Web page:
Nor pain, nor death is known, Unity: nothing was farther from his intention But the freed soul is wholly blest than to give any canction to the notion of there
In thee, and thee alone. being three Gods. I am aware that Theophilus has been suspected of derogating, in a certain passage, from the eternity of the Son; but I think his expression applies rather to the mode
FROM THE PERSIAN OF UNWARREE. of generation than to the actual divinity of the second Person of the Godhead. In adopting the
As I trode the dark path of the valley of tears, word thus introduced, and in employing it to
I encountered the warrior-Death! meet the Sabellian and other heresies which after
And I rushed to the combat, dismayed by no fears,
Though with struggling and shortened breath. wards rose, the church gave not the least countenance to the notion of a plurality of Gods, as is For I knew, in the conflict of mortal strife, abundantly evident from the language employed by
| alone should the conqueror be; the soundest writers of the times, and the consulta- I should win in the battle eternal life, tions and decrees of councils which were held He the spoils of mortality. from time to time. And here it may not be amiss to notice an incidental confirmation of the doctrine, which is to be found in one of the dialogues of the pagan writer, Lucian-or at least in one London: Published for the Proprietors, by EDWARDS ascribed to him—from which we may gather what and HUGHES, 12, Ave-Maria Lane, St. Paul's; and to be was really the professed faith of the church at procured, by order, of all Booksellers in Town and Country. the period when it was written (about A.D. 176). A Christian is introduced, who proposes to the heathen that he should renounce his pagan Jupi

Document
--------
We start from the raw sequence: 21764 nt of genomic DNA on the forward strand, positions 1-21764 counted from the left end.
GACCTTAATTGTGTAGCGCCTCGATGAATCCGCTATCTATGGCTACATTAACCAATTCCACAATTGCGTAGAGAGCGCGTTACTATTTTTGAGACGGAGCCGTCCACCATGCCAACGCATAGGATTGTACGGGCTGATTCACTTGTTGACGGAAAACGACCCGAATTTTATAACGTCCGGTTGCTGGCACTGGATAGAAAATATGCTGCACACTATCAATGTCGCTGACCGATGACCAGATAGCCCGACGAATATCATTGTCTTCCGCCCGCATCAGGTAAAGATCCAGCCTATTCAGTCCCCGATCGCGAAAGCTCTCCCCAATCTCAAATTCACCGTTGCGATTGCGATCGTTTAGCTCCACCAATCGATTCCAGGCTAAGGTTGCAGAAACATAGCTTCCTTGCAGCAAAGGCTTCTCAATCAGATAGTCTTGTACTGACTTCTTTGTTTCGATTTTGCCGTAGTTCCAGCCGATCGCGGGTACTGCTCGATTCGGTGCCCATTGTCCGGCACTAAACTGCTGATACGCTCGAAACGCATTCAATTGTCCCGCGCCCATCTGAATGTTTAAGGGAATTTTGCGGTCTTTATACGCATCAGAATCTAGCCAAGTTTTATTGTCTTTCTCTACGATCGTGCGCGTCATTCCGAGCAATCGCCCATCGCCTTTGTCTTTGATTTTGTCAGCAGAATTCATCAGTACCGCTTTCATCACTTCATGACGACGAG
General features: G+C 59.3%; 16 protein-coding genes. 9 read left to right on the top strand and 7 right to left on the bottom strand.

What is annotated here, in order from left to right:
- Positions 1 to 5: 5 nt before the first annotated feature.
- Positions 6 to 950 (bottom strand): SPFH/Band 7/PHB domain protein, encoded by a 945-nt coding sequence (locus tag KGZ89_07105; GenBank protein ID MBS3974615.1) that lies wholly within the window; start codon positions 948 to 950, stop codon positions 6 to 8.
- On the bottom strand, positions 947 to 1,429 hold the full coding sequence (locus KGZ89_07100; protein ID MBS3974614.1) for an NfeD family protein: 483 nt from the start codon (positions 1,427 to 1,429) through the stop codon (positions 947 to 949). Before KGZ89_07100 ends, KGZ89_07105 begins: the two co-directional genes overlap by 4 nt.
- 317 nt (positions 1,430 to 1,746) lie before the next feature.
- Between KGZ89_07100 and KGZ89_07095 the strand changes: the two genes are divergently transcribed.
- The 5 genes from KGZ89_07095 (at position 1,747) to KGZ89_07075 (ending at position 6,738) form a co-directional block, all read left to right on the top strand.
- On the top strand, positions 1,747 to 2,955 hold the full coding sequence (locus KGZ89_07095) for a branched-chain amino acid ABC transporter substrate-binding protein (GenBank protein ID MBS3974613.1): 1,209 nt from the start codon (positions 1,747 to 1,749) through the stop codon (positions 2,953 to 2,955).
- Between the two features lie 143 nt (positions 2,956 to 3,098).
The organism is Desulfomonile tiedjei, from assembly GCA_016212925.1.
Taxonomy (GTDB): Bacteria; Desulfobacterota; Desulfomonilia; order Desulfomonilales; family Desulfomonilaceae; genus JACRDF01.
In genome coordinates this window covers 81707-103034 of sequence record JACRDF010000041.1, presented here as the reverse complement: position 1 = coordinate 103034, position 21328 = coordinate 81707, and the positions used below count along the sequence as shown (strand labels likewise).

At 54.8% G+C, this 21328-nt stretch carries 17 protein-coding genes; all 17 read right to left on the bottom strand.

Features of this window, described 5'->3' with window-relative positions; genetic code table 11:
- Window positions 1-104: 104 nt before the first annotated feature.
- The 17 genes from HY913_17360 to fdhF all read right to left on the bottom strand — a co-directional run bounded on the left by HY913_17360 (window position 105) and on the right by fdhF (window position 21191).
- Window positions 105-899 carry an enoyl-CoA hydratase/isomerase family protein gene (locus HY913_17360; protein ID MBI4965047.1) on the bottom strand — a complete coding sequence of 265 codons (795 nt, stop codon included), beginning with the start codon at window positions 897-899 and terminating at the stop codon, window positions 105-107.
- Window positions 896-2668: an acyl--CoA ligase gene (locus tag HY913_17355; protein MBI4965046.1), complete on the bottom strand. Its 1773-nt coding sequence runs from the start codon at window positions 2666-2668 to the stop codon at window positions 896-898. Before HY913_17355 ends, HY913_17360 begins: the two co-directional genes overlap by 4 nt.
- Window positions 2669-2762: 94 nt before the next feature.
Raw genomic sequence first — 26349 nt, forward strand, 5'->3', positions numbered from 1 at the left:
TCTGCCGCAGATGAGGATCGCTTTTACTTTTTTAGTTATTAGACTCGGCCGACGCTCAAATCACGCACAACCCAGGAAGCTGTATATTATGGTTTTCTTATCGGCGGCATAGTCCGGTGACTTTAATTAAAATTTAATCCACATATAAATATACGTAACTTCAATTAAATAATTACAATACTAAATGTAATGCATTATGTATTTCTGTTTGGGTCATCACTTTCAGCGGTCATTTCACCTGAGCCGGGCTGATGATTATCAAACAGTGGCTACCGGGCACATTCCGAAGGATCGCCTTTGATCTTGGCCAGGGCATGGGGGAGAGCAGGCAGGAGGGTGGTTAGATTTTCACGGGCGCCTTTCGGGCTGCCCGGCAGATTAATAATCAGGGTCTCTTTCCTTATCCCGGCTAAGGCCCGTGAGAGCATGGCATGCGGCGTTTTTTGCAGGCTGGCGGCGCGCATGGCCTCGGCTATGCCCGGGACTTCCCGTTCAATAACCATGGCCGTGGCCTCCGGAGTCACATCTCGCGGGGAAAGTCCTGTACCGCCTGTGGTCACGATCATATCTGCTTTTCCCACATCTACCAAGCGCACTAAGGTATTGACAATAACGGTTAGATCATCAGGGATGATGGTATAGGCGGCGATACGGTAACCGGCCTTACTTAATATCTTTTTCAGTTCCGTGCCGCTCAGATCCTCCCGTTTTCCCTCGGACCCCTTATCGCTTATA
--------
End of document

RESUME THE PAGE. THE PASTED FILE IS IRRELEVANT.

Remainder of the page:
PRINTED BY JOSEPH ROGERSON, ter, and adopt the Christian Deity" the great, 24, NORFOLK-STREET, STRAND, LONDON.
THE MIRACULOUS DRAUGHT OF FISHES. at Brussels; and several of them were lost or de
stroyed. Some, however, escaped this fate, and EVERY one has heard of the cartoons in the were purchased by Rubens for king Charles I. palace of Hampton-court. The word "cartoon” After the dethronement and death of that accomis used by artists to signify the full-sized drawings plished monarch, his royal collections were disor studies, made in chalks, or body-colour, prepa- persed; but the cartoons were secured, by Cromratory to any great work to be executed in oil-well's particular command, it is said, for the colour or fresco, or to be copied on tapestry. country At the restoration they were again
The finest specimens known are the work of neglected and injured, having been sent to MortRaffaelle d’Urbino, which were sent to Flanders lake to have once more copies made of them in in the reign of pope Leo X. for two sets of tapestry tapestry. William III. repaired them, and built to be completed from them. These cartoons, ori- a gallery at Hampton-court for their reception. ginally twenty-five in number, were left neglected George ili, removed them first to BuckinghamTOL. XXV.